Why should we be surprised that there are problems when the FBI investigates possible crimes they are accused of?
The Senate is investigating the FBI but that means the FBI investigates itself for the most part because the Senate relies on the FBI to give it documents. Journalist Sharyl Attkisson points out that there is (duh) a real conflict of interest in the entire investigation. And she also points out that the FBI is making decisions about how much to redact requested documents.
Is the FBI accountable or not?
Sharyl Attkisson wrote for The Hill two days ago, “Senate documents show FBI trying to suppress release of new Trump dossier info.”
The referral was addressed to Deputy Attorney General Rod Rosenstein who himself signed at least one of the questionable wiretap applications using the Steele dossier.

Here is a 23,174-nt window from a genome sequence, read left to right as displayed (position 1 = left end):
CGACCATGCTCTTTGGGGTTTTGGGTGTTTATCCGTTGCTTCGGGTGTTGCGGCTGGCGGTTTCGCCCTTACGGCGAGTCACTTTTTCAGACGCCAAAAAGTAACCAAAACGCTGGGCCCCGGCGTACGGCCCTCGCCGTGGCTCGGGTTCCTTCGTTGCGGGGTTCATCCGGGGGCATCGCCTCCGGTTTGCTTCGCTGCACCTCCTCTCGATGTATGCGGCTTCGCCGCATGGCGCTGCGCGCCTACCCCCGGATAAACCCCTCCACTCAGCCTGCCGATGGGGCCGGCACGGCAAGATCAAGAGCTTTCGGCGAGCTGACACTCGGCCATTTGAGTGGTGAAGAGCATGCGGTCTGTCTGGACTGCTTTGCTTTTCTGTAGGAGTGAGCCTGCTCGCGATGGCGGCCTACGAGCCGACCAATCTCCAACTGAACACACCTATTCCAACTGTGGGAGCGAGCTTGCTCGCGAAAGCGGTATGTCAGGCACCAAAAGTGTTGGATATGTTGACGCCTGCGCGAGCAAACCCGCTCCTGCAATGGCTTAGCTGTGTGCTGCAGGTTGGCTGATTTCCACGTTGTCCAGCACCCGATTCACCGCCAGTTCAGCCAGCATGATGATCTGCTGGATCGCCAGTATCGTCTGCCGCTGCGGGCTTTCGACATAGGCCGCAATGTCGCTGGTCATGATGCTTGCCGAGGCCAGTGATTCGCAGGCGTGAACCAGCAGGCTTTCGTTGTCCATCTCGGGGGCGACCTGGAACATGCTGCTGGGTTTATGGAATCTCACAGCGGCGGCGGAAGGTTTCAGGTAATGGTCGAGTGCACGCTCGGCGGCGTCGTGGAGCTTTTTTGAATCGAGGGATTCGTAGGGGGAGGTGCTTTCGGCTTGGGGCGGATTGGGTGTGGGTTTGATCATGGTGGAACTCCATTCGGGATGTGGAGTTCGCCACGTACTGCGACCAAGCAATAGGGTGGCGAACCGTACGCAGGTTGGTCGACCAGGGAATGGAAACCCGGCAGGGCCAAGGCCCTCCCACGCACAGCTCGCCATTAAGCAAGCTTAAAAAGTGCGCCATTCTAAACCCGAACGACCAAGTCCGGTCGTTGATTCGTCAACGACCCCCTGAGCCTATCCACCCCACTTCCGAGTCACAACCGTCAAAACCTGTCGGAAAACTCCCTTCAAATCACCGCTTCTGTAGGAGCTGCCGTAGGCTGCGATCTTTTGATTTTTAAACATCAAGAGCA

It was also addressed to FBI Director Christopher Wray whose choice for general counsel, Dana Boente, also signed at least one of the wiretap applications. Boente replaced James Baker, a confidante of former FBI Director James Comey, who signed three of the wiretap applications. […] […]
Unlike the House of Representatives, which has processes allowing members to release formerly classified material without FBI approval, the Senate requires the FBI’s permission.
That’s why the documents released today still contain significant blacked out or redacted portions. The FBI’s explanation for that is also partly redacted. FBI Assistant Director for Congressional Affairs Gregory Bower stated “the FBI cannot and will not weaken its commitment to protecting [redacted]. Public reporting about [redacted] does not affect the FBI’s policy with respect to classification [redacted] nor does it diminish our obligations [redacted].”
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